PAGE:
Q & A: June 2019

Q & A: June 2019

How Can My Grandmother Know When She’s Getting Treated By Non-Network Doctors?

Q:  My grandmother received a ridiculously high and unexpected medical bill (more than $13,000) after an emergency room visit, even though the emergency room was part of an in-network hospital.  What can we do to contest this bill and protect her from bills like this in the future?

A:  Your grandmother is not alone.  Recently Kaiser Health News reported on a woman who suffered a massive heart attack, and then developed an infection that kept her in the hospital for a month, some of it in intensive care.  Her bills totaled more than $454,000 of which she was told she owed $227,000 after her health insurance paid.  Her surprise bill is a problem that has been described as a new “national epidemic.”

In fact, a recent poll by the nonpartisan health policy group, Kaiser Family Foundation, indicates that in the past year, 4 out of 10 respondents said they had an unexpected bill — one that was not covered by insurance — from a hospital, doctor, or lab.  The problem is so widespread, and has become so egregious, that general outrage over the issue has turned ending surprise medical bills into a rare bipartisan opportunity for Congress to take action.

Surprise bills most frequently occur when patients are treated in hospitals and emergency rooms by doctors and medical professionals who aren’t part of their health insurance network.  For people age 65 and older, the problem would tend to affect Medicare patients who are enrolled in a Medicare Advantage plan which has networks of doctors, hospitals, and labs, and pharmacies under contract to provide services to plan enrollees.  When emergencies occur, patients are generally taken to the closest emergency room and treated there no matter whether the doctors are participating providers or not.  Consequently, emergency rooms are a leading cause of surprise bills because doctors may not be part of your health plan network.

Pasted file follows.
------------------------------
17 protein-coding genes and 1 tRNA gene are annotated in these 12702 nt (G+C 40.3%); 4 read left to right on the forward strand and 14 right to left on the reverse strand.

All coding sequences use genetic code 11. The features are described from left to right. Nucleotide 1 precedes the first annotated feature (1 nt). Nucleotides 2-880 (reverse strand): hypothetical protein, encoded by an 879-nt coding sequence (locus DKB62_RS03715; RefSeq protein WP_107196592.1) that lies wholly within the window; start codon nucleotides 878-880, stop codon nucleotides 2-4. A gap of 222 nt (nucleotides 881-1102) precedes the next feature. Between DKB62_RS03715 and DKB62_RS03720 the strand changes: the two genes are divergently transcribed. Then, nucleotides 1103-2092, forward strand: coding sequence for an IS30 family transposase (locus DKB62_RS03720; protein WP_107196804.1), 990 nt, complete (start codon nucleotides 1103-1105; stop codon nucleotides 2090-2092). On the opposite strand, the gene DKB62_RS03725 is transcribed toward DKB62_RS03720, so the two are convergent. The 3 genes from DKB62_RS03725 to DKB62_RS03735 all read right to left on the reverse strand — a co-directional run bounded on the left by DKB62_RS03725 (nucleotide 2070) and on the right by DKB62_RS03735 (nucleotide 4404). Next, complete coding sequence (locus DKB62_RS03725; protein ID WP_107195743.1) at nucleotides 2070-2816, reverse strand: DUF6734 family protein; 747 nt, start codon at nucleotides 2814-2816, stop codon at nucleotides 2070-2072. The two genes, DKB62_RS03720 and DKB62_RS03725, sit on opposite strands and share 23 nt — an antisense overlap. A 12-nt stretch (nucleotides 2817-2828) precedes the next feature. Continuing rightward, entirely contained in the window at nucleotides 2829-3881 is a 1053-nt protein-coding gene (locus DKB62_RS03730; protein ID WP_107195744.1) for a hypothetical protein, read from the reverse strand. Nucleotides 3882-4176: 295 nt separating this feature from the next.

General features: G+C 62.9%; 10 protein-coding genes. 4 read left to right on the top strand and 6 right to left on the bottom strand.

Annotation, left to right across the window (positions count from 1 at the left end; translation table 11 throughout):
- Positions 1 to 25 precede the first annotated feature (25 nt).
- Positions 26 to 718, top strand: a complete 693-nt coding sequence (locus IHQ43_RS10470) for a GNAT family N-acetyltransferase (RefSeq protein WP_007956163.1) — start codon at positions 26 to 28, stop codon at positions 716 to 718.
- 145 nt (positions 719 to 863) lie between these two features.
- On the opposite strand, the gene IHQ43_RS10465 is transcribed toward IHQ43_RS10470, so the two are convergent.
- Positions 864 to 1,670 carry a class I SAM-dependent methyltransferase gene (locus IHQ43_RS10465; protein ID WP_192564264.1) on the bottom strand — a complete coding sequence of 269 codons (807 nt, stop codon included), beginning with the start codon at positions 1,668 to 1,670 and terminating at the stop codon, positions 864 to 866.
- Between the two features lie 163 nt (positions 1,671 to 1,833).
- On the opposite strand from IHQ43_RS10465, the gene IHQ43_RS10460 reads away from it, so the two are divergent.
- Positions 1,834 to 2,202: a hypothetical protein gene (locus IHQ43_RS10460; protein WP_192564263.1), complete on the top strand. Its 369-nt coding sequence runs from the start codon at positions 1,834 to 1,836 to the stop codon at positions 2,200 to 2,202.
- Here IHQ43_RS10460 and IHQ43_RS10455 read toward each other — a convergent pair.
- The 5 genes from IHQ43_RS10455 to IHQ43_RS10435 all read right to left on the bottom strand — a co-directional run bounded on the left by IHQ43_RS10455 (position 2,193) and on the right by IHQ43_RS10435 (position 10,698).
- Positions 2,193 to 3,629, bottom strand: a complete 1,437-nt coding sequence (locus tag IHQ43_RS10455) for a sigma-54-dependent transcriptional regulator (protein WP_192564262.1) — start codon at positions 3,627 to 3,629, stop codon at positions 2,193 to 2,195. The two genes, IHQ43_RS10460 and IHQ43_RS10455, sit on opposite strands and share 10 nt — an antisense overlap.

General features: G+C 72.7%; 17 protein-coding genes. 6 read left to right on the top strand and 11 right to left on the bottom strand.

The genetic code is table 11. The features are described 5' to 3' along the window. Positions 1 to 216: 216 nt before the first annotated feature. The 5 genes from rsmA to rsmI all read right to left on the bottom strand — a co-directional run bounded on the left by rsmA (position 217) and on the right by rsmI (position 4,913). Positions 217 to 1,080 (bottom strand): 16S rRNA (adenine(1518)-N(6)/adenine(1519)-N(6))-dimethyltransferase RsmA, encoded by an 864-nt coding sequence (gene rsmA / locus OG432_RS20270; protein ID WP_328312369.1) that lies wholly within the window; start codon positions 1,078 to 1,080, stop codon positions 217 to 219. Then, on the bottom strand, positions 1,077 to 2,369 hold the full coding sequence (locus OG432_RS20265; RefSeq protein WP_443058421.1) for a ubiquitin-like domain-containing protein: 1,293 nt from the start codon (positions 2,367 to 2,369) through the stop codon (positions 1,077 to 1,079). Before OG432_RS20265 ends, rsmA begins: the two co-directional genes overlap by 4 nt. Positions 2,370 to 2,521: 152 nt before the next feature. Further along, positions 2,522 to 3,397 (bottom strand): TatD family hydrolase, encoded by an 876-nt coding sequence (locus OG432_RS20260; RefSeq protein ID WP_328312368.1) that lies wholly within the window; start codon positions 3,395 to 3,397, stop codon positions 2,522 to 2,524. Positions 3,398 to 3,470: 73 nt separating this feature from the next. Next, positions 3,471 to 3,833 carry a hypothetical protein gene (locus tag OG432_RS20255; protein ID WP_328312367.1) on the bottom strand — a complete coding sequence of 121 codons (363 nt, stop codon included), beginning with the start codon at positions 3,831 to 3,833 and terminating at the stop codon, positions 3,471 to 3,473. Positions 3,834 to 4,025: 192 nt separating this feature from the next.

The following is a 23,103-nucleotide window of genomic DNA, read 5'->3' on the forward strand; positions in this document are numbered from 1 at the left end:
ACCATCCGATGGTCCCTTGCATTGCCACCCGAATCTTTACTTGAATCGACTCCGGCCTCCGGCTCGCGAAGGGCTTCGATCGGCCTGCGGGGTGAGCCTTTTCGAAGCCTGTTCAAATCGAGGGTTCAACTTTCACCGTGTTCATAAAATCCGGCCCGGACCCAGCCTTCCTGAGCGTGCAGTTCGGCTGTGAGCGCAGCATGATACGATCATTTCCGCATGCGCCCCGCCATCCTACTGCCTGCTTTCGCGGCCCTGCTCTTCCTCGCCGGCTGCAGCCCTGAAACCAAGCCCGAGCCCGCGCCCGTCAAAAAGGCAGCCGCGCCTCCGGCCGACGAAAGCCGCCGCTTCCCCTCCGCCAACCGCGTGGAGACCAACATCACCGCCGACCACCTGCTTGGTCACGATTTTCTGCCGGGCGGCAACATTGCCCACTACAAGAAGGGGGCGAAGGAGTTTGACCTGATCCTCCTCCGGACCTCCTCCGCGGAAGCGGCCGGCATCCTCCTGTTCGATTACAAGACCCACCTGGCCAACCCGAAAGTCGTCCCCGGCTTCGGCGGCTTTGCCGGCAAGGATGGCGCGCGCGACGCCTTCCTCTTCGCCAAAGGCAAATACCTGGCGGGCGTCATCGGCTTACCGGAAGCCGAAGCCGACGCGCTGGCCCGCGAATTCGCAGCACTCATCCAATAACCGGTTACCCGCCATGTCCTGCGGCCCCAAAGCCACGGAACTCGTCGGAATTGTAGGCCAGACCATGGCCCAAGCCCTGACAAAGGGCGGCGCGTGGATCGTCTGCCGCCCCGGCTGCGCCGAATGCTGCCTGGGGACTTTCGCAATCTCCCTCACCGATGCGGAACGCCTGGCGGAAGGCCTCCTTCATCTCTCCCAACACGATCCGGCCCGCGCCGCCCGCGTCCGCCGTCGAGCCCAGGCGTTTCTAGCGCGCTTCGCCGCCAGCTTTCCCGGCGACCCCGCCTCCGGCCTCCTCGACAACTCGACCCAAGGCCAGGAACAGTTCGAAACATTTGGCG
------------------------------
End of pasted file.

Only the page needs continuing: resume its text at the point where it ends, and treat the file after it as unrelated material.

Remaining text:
That said, if you know ahead of time that your grandmother is going back to the hospital for any type of procedure or treatment, check with the admissions or billing department and ask whether the services that your grandmother will receive will come from in-network providers.  In particular, ask about anesthesiologists, radiologists and pathologists, people we frequently never see.  The same is true for labs and imaging.

You can help your grandmother by filing a formal appeal with her insurance company to get coverage for the bill (or bills) in question.  Insurers may help with the process and negotiate the charge.  You should also check with your State Insurance Commissioner or regulator.  Some 21 states have laws protecting consumers from surprise medical bills, if they’re covered under a state-regulated insurance policy.  In some case, the amount you pay out of pocket is regulated.  TSCL also strongly recommends that you locate your area Agency on Aging, senior center, or Social Services department and ask if there are any patient advocacy groups in your area that help with medical assistance.

TSCL supports legislation that would address surprise medical bills and strengthen patient protections.  Says Shannon Benton, Executive Director of TSCL,  “Patients should not be caught in the middle, or left standing holding the bag full of bills when providers can’t settle the bills in a fair way with insurers.”


Sources:  “State Laws Ban Surprise Medical Bills.  She Got One for $227K and Fought Back,” JoNel Aleccia, Kaiser Health News, March 22, 2019.  “Surprise Medical Bills Sending Consumers Into Shock — Here’s How To Avoid Getting Hit,” Walecia Konrad, CBSNews.com, March 15, 2019.